From Wingate, the original Adeway would follow what is now SR 55 to Newtown. From Newtown, the road would turn north along what is now SR 341, following that current state road to what is now SR 28. The auto trail turned west along the current SR 28 to Attica. At Attica, instead of turning onto Jackson Street, as SR 28 does now, it continued along Main Street, then Mill Street, and would cross the Wabash River along the old Mill Street bridge. The current state road, and US 41, crosses at Jackson Street.

After crossing the Wabash, the original auto trail would turn on what is now Old SR 55…but that route goes into private property today. It is best to use current SR 55 north of US 41 to approximate the old road. There are places where the current state road was straightened for ease of use and safety, but it is still very close to the original country road that would become part of the Adeway.

At Warren County Road 600 North, the Adeway turned west. It would curve several times, then turn west again on Warren County Road 650 North heading towards Rainsville. The old highway follows what is now Rainsville Road to just before SR 26. The road had been moved for safety at this point. The old Rainsville Road was part of SR 26 before the move. It can be clearly seen on this Google Map snippet of 25 October 2020.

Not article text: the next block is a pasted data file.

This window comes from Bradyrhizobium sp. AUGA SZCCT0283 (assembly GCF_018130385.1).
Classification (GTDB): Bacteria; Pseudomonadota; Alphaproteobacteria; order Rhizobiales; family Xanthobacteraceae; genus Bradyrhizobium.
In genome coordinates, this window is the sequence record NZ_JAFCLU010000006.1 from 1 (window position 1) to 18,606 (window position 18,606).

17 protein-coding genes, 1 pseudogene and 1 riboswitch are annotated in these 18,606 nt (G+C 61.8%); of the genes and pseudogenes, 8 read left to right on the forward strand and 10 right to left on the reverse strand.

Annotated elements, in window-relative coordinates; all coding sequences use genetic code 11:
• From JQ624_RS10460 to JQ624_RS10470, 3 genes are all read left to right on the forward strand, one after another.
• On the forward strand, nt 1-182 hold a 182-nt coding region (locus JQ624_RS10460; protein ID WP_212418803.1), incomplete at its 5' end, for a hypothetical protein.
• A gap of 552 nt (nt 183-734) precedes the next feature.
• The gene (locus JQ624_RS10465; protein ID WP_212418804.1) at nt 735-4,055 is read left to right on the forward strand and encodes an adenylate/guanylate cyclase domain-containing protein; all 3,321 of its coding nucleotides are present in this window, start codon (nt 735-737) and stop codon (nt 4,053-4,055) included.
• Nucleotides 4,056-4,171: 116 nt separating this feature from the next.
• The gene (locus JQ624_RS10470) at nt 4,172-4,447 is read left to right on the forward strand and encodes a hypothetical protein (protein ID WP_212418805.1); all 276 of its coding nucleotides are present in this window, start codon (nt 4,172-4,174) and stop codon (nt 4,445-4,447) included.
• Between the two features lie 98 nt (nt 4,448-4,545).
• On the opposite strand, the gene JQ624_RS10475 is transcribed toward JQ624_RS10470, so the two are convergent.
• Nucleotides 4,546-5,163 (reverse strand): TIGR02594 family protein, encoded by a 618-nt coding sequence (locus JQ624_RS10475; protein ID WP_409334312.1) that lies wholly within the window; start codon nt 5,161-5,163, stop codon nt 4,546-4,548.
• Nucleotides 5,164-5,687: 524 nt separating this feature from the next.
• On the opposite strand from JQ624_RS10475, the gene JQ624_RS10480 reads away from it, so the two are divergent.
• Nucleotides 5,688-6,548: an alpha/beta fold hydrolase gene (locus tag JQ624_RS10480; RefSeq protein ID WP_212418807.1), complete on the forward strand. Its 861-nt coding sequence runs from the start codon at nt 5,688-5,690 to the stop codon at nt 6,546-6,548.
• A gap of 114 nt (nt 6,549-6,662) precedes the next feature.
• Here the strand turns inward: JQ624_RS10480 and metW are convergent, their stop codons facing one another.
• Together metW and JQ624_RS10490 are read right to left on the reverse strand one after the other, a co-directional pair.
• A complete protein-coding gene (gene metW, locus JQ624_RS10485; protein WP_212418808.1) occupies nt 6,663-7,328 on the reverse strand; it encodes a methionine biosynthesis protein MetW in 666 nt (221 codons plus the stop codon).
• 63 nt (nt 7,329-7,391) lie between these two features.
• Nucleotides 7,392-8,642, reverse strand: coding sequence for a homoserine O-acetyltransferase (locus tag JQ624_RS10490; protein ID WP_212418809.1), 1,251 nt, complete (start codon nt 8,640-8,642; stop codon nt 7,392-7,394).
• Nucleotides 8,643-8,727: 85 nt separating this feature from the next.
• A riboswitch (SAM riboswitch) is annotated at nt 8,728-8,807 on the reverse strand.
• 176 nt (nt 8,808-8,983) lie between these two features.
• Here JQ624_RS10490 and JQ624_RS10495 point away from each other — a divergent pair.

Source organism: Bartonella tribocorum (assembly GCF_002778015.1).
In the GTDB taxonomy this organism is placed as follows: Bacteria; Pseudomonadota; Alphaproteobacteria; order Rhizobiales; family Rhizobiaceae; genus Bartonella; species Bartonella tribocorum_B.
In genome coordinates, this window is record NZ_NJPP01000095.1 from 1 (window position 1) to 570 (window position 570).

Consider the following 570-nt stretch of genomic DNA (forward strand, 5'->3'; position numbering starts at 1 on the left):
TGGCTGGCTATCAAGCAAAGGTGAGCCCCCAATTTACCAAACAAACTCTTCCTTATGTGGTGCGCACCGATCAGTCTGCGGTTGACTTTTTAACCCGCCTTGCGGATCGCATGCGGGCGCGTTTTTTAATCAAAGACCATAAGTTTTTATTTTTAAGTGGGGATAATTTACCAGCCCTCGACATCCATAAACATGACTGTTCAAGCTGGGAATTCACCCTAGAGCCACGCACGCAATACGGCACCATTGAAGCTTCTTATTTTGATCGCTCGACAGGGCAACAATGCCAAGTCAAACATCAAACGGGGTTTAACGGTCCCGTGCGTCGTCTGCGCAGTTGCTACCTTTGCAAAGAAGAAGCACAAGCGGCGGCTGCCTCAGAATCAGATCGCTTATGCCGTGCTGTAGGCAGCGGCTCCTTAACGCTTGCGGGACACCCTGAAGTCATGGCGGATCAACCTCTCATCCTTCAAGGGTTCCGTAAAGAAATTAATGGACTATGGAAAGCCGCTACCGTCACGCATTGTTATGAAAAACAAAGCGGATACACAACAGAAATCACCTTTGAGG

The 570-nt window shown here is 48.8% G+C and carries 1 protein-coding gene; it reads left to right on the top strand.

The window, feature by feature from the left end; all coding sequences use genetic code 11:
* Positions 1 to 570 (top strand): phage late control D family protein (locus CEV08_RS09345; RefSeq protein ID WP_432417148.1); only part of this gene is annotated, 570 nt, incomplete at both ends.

The Adeway then turned north along what is now Meridian Line Road, right at the end of the current bypassed section. This would take travelers (mostly) due north through Fowler, where the street is still called Adeway. After crossing the current US 52, the street becomes known as Washington Street, but also happens to be SR 55 once again for its trip northward through the Benton County countryside.

In an effort to maintain its own way, the Adeway would turn west on what is now Newton County Road 1700 South. This is one mile south of the Illinois Corn Belt Route, which would later become part of US 24 across northern Indiana. The highway would follow SR 1700S until it would turn north along what is now US 41, travelling into Kentland.

Although the road had been straightened in places, the US 41 route approximates the old Adeway route. At Benton County Road 900 South (which east from US 41 is SR 16), the Adeway turned west again…to enter the town of Ade. One might assume that this is where the road got its name…but I am not going to jump to that conclusion until I have more facts.